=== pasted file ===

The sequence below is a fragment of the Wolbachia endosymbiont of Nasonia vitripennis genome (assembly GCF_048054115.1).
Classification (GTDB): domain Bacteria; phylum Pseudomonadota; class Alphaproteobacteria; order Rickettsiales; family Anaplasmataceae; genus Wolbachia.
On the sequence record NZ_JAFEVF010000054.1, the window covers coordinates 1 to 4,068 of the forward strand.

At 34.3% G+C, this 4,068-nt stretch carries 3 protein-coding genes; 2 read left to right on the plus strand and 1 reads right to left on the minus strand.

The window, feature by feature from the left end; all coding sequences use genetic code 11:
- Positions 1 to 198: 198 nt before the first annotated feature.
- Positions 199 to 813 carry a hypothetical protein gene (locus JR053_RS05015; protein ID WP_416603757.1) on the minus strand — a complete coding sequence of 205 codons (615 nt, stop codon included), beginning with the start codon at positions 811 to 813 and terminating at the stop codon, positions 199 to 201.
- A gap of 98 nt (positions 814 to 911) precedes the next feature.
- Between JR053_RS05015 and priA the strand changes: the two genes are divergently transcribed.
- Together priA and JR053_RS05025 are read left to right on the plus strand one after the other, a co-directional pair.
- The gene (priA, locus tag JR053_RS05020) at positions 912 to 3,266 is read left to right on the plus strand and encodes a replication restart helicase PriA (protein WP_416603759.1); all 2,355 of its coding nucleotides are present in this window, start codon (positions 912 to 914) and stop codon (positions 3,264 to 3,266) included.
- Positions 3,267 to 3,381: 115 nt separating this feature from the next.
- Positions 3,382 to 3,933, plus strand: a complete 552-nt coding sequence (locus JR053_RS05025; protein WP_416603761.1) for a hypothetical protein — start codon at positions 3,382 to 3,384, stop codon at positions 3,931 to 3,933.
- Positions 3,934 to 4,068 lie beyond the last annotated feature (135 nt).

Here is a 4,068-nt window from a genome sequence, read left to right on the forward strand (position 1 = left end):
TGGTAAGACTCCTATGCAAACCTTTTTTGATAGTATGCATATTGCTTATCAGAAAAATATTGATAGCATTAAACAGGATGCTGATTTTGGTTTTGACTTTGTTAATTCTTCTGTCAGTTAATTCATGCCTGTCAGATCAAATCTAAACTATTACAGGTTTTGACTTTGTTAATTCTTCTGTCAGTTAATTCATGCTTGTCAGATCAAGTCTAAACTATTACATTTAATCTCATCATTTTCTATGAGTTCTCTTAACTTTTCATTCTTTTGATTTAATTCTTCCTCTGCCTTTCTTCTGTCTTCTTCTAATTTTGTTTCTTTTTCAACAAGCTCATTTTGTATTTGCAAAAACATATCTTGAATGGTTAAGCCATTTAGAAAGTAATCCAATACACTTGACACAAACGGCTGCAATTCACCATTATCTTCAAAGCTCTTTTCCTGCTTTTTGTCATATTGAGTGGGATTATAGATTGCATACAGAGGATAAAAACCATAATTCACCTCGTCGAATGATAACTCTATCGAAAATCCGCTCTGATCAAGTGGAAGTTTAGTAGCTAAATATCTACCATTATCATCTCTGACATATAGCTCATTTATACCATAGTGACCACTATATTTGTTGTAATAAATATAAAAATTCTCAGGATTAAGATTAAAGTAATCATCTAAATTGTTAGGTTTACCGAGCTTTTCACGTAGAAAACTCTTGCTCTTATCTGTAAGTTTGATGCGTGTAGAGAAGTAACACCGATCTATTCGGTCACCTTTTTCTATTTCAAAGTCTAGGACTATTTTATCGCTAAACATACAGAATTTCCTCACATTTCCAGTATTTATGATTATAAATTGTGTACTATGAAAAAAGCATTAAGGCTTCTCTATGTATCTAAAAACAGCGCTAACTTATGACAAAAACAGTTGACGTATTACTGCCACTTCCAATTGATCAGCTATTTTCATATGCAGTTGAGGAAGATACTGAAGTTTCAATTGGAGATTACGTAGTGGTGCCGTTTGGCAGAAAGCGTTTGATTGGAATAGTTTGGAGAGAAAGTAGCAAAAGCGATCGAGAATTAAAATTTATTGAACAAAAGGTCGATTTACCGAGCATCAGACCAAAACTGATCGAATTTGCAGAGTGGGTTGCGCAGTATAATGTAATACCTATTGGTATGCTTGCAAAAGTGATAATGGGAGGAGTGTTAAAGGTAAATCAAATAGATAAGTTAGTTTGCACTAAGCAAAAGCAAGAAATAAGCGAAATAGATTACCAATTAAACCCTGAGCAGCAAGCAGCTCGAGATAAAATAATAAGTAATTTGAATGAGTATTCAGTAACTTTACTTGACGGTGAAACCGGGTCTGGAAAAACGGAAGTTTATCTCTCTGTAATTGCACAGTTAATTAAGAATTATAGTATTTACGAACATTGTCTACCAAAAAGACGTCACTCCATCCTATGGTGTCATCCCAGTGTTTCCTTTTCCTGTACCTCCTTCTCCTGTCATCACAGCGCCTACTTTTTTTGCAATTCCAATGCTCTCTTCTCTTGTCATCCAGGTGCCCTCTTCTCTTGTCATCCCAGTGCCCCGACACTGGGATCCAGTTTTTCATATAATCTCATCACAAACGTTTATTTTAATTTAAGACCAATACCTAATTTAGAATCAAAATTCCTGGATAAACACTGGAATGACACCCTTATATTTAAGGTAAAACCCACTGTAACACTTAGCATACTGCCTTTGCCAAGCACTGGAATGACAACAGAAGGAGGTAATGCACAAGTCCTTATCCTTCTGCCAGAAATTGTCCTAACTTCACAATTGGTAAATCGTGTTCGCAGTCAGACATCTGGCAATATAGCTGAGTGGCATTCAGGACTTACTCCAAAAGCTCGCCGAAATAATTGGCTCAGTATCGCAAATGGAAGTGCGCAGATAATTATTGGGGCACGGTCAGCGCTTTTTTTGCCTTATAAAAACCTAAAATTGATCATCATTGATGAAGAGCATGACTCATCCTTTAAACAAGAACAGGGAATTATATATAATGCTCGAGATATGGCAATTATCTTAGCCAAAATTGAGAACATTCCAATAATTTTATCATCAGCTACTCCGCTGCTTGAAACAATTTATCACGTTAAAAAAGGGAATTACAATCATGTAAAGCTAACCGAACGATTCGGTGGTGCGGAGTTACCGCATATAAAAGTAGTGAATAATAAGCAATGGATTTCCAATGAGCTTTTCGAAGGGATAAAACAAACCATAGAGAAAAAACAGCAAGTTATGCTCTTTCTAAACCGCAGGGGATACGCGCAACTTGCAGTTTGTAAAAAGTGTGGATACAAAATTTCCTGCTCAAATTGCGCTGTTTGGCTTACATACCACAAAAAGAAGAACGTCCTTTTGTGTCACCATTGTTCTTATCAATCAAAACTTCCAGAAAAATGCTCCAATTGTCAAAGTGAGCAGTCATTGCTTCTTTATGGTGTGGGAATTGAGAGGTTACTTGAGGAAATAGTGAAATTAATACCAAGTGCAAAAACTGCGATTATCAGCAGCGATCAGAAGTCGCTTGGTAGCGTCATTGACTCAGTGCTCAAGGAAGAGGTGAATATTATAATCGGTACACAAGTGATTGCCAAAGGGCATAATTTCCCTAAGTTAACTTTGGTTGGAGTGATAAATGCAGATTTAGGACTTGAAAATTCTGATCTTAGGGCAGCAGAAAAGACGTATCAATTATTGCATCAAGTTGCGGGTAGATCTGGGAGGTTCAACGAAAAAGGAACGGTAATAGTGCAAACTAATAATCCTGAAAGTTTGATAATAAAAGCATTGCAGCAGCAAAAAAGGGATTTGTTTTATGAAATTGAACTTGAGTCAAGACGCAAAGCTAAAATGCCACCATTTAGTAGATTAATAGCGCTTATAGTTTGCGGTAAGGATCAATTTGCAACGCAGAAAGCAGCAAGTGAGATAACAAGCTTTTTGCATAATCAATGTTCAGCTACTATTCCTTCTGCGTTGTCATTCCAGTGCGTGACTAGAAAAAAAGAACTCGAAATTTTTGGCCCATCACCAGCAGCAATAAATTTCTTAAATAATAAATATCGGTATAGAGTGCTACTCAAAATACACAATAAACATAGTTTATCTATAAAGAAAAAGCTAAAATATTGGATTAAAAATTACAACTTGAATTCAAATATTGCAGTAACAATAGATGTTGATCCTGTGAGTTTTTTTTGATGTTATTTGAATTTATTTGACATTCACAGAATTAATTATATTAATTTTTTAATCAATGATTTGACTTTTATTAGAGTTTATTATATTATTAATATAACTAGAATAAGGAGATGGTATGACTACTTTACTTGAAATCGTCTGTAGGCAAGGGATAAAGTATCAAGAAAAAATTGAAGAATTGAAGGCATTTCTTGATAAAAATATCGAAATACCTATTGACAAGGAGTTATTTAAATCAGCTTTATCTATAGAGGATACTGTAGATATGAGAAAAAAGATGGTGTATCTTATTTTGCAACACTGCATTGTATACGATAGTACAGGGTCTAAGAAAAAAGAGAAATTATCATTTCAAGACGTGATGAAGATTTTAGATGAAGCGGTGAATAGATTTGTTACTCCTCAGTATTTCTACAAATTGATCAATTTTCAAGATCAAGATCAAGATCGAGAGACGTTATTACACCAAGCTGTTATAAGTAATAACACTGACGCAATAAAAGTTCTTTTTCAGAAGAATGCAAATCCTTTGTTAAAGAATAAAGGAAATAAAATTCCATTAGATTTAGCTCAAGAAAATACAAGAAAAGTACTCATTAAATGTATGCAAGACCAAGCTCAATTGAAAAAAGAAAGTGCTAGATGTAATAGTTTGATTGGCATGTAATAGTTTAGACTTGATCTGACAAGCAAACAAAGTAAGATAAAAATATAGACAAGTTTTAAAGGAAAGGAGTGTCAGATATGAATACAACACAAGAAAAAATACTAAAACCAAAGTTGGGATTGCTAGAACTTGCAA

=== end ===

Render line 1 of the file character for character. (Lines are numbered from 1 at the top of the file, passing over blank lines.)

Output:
The sequence below is a fragment of the Wolbachia endosymbiont of Nasonia vitripennis genome (assembly GCF_048054115.1).